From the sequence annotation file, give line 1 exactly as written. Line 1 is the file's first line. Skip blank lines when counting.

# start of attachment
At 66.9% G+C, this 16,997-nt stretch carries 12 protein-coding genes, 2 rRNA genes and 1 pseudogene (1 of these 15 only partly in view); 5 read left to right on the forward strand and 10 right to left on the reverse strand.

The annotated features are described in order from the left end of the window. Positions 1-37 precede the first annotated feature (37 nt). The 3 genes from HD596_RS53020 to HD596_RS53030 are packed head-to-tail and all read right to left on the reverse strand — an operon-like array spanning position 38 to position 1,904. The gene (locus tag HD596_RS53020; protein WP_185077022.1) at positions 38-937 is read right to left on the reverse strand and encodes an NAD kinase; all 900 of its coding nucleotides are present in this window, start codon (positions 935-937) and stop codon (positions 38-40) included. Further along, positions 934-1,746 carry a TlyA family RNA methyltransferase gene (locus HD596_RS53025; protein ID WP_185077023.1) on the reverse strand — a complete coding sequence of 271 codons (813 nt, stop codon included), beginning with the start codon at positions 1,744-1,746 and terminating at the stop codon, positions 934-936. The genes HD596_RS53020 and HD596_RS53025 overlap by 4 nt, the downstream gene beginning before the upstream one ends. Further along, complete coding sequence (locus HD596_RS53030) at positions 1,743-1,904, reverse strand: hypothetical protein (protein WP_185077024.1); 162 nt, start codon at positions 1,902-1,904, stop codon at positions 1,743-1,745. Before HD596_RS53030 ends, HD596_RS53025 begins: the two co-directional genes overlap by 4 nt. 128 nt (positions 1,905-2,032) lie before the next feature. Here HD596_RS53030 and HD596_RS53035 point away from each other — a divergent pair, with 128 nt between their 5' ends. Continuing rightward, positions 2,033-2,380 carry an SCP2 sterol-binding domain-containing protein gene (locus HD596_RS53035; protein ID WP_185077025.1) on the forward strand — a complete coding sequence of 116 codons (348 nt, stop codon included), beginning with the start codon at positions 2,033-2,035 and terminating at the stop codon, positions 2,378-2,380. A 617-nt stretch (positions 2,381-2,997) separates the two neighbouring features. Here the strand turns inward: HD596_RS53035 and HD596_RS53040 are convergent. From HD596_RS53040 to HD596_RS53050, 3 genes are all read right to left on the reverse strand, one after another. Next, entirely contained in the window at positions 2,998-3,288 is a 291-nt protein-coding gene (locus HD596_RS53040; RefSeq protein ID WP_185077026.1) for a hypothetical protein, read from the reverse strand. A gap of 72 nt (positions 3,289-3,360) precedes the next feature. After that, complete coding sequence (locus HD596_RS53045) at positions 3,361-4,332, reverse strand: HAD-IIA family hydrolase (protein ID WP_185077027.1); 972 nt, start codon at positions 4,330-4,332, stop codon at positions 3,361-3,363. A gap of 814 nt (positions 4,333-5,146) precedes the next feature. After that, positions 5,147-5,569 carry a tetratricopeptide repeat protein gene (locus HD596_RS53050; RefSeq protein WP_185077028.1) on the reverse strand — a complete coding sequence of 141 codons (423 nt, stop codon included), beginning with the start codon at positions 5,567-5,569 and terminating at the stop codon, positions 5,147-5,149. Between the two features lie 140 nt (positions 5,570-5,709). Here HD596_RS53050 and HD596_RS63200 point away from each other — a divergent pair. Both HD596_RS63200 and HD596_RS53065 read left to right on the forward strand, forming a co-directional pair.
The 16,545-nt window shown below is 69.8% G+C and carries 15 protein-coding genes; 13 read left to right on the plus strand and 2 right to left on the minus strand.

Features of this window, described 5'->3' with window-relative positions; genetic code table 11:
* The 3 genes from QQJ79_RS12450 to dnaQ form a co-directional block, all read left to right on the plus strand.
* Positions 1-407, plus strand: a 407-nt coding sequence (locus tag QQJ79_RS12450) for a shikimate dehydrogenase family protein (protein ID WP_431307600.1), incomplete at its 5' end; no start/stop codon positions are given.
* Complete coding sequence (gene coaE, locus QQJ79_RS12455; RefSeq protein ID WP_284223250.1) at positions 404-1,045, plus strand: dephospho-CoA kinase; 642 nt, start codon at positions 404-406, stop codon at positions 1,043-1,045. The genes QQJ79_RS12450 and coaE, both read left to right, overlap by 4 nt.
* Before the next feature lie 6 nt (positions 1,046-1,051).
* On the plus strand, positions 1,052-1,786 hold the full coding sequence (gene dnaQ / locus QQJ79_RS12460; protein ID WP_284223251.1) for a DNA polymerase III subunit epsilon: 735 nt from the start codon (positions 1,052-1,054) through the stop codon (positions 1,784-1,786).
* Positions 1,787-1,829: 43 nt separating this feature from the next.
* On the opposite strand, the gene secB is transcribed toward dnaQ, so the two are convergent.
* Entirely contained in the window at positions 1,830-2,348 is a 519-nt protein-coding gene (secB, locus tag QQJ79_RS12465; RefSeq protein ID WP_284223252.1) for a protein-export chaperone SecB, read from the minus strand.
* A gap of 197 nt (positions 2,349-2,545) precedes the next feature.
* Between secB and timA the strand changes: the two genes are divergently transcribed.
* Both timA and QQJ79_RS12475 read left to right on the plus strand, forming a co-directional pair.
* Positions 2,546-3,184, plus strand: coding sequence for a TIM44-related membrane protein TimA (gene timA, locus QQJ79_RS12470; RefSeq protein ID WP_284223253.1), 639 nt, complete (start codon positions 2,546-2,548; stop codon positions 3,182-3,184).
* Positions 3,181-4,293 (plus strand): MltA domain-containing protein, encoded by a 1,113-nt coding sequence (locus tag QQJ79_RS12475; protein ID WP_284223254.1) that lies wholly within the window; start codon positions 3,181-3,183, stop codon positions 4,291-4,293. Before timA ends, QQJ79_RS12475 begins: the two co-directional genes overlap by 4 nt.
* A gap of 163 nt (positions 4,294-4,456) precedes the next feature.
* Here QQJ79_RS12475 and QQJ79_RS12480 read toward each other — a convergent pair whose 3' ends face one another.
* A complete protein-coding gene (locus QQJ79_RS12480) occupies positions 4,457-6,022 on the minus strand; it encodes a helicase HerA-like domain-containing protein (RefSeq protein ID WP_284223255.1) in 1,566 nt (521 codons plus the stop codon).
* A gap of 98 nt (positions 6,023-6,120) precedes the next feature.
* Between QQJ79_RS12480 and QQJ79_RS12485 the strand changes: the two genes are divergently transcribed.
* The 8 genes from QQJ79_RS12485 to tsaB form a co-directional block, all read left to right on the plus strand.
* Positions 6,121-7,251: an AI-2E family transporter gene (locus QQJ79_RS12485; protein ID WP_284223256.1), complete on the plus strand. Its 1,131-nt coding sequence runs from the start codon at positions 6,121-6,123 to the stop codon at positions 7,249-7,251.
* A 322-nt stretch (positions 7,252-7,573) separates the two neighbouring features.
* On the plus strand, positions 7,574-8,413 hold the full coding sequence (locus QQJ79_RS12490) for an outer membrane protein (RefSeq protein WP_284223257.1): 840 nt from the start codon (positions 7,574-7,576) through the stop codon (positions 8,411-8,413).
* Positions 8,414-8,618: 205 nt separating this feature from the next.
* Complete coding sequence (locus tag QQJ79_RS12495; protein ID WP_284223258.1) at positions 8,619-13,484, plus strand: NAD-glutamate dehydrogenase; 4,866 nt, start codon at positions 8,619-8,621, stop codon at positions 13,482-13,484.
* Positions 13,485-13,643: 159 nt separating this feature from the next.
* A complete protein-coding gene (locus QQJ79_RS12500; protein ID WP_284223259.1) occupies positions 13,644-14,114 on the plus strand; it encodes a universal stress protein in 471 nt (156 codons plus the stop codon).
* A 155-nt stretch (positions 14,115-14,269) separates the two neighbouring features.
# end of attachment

At 66.9% G+C, this 16,997-nt stretch carries 12 protein-coding genes, 2 rRNA genes and 1 pseudogene (1 of these 15 only partly in view); 5 read left to right on the forward strand and 10 right to left on the reverse strand.